Robb Engen at Boomer and Echo answers questions from a reader considering borrowing money to invest. Robb does his best to offer the alternative of not borrowing, but just investing available cash from income. However, I’ve never had much success in talking people out of using leverage to buy stocks.

Wednesday, October 10, 2018

My House vs. My Stocks

My wife and I bought our house in mid-1993. We’re at the young end of the baby boom, but we bought our house when we were fairly young. As a result, we’ve lived through the huge run up in house prices older boomers have enjoyed. In 25 years, the price of our house has gone up about 160%. So, how has this compared to our investment portfolio?

Well, in that same period of time, our portfolio has had a cumulative return of 1030%. That might seem to end the comparison, but real estate is typically a leveraged investment. We paid off our home quickly, so we didn’t get much advantage from the leverage. But what if we had used leverage?

The average discounted mortgage rate over that period was about 5%. Suppose we had put 10% down and made payments on a 5% mortgage for 25 years. The Internal Rate of Return (IRR) on our investment works out to 5.8% per year or a cumulative return over the 25 years of 307%.

It might be tempting to add in a return from not having to pay rent, but it’s doubtful that the rent on a comparable house would have been more than we’ve paid in property taxes, insurance, maintenance, repairs, and upgrades.

We figured out early that it didn’t make sense to pay high mutual fund fees on our investments. If we had paid an extra 2% each year, our cumulative investment return would have been 580% instead of 1030%. This brings the 307% real estate return closer, but our investment portfolio still wins.

What’s the point of all this? Even though we owned a home during one of the best periods in history for real estate, our other investments performed better. There may be some people whose homes outperformed stocks, but far fewer than most would guess. When we think about our homes being worth a couple hundred thousand dollars more than we paid, it’s easy to forget about the costs of ownership and the long period of time it took to get that return.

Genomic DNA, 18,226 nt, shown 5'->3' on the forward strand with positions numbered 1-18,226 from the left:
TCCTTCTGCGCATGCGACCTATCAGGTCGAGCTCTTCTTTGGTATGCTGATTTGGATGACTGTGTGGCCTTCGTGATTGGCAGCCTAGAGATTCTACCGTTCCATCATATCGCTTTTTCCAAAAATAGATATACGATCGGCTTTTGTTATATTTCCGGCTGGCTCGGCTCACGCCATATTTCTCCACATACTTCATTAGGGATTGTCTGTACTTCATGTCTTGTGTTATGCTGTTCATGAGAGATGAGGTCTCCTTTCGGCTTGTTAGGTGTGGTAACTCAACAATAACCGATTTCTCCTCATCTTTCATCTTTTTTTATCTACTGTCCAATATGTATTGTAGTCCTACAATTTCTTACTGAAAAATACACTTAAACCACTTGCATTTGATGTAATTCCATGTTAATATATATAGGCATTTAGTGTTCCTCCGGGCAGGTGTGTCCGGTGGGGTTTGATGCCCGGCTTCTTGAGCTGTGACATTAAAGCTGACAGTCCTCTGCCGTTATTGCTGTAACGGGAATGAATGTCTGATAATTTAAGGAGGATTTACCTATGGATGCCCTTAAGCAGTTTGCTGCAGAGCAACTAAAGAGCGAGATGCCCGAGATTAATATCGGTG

Looking forward, real estate can continue to appreciate, but certainly not at the same pace it did for baby boomers. For now, young people are better off financially renting rather than owning. This is true even if they choose to rent a single-family dwelling rather than an apartment. To get full advantage of the lower cost of renting, they need to sock away some of their monthly savings to invest.

Tuesday, October 9, 2018

More Money for Beer and Textbooks

When I headed off to university, I was pretty naive about money. It’s safe to say that this is true of most kids starting post-secondary education. There are lots of ways to get yourself into financial trouble at school. This is where Kyle Prevost and Justin Bouchard come in with their book More Money for Beer and Textbooks. These authors offer Canadian students and their parents solid information that I wish I had back when I was in school.

This book isn’t purely about finances. Just because one choice is more expensive than another doesn’t necessarily make it a bad choice. The authors discuss cost differences and weigh them against other advantages and disadvantages.

They start with how much school will cost and the relative costs of being on and off campus. They also offer a number of tips on finding one or more of the scholarships and bursaries available, many of which never even have one student apply. You’re not likely to find many other books that even devote a section to partying on a budget.

Other sections include RESPs, student loans, summer jobs and part-time work, cars, credit cards, saving on textbooks, and choosing in-demand careers. Throughout, the writing style is clear and (mostly) fun. No matter how hard you try, the details of RESPs may be important, but they’re not fun.

There’s not much negative to say about this book. They made a joke about unclaimed scholarships that made a reference to taxes on lottery winnings, but Canada doesn’t tax lottery winnings. A few details about tax credits have changed since this book was printed in 2013.

The authors don’t pull any punches in their discussion of banks: “many parents are extremely confused about how any sort of registered plan is used, because bank employees and investment advisers make a lot of money on this confusion.”